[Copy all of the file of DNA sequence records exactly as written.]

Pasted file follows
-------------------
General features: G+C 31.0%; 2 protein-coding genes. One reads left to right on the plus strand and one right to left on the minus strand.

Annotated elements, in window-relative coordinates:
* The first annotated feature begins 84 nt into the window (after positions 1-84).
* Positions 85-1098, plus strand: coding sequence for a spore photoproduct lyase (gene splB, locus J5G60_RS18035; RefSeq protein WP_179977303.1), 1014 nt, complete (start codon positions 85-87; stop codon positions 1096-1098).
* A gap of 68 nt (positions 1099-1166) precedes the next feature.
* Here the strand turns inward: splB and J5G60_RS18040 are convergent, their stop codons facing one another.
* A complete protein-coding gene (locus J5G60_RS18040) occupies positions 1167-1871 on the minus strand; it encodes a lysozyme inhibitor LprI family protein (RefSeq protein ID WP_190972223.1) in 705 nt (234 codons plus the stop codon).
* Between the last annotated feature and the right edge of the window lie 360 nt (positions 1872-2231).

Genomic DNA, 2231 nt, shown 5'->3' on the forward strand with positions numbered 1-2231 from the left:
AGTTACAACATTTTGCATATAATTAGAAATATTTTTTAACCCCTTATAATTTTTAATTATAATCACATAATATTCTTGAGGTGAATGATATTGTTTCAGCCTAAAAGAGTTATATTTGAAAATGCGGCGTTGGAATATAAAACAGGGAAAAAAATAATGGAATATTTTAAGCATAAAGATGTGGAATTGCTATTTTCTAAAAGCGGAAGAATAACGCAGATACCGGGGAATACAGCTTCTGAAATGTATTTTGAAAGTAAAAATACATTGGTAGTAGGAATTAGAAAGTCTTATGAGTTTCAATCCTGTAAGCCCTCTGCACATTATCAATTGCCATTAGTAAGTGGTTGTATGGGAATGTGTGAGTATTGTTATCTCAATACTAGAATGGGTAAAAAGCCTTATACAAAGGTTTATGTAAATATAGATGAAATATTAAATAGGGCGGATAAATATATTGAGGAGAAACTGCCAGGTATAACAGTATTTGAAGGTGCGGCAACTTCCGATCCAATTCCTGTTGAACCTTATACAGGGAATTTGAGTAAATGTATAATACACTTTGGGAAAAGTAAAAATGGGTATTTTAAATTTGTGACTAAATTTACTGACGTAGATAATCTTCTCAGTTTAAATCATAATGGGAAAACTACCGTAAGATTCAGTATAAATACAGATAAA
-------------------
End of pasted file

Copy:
General features: G+C 31.0%; 2 protein-coding genes. One reads left to right on the plus strand and one right to left on the minus strand.

Annotated elements, in window-relative coordinates:
* The first annotated feature begins 84 nt into the window (after positions 1-84).
* Positions 85-1098, plus strand: coding sequence for a spore photoproduct lyase (gene splB, locus J5G60_RS18035; RefSeq protein WP_179977303.1), 1014 nt, complete (start codon positions 85-87; stop codon positions 1096-1098).
* A gap of 68 nt (positions 1099-1166) precedes the next feature.
* Here the strand turns inward: splB and J5G60_RS18040 are convergent, their stop codons facing one another.
* A complete protein-coding gene (locus J5G60_RS18040) occupies positions 1167-1871 on the minus strand; it encodes a lysozyme inhibitor LprI family protein (RefSeq protein ID WP_190972223.1) in 705 nt (234 codons plus the stop codon).
* Between the last annotated feature and the right edge of the window lie 360 nt (positions 1872-2231).

Genomic DNA, 2231 nt, shown 5'->3' on the forward strand with positions numbered 1-2231 from the left:
AGTTACAACATTTTGCATATAATTAGAAATATTTTTTAACCCCTTATAATTTTTAATTATAATCACATAATATTCTTGAGGTGAATGATATTGTTTCAGCCTAAAAGAGTTATATTTGAAAATGCGGCGTTGGAATATAAAACAGGGAAAAAAATAATGGAATATTTTAAGCATAAAGATGTGGAATTGCTATTTTCTAAAAGCGGAAGAATAACGCAGATACCGGGGAATACAGCTTCTGAAATGTATTTTGAAAGTAAAAATACATTGGTAGTAGGAATTAGAAAGTCTTATGAGTTTCAATCCTGTAAGCCCTCTGCACATTATCAATTGCCATTAGTAAGTGGTTGTATGGGAATGTGTGAGTATTGTTATCTCAATACTAGAATGGGTAAAAAGCCTTATACAAAGGTTTATGTAAATATAGATGAAATATTAAATAGGGCGGATAAATATATTGAGGAGAAACTGCCAGGTATAACAGTATTTGAAGGTGCGGCAACTTCCGATCCAATTCCTGTTGAACCTTATACAGGGAATTTGAGTAAATGTATAATACACTTTGGGAAAAGTAAAAATGGGTATTTTAAATTTGTGACTAAATTTACTGACGTAGATAATCTTCTCAGTTTAAATCATAATGGGAAAACTACCGTAAGATTCAGTATAAATACAGATAAA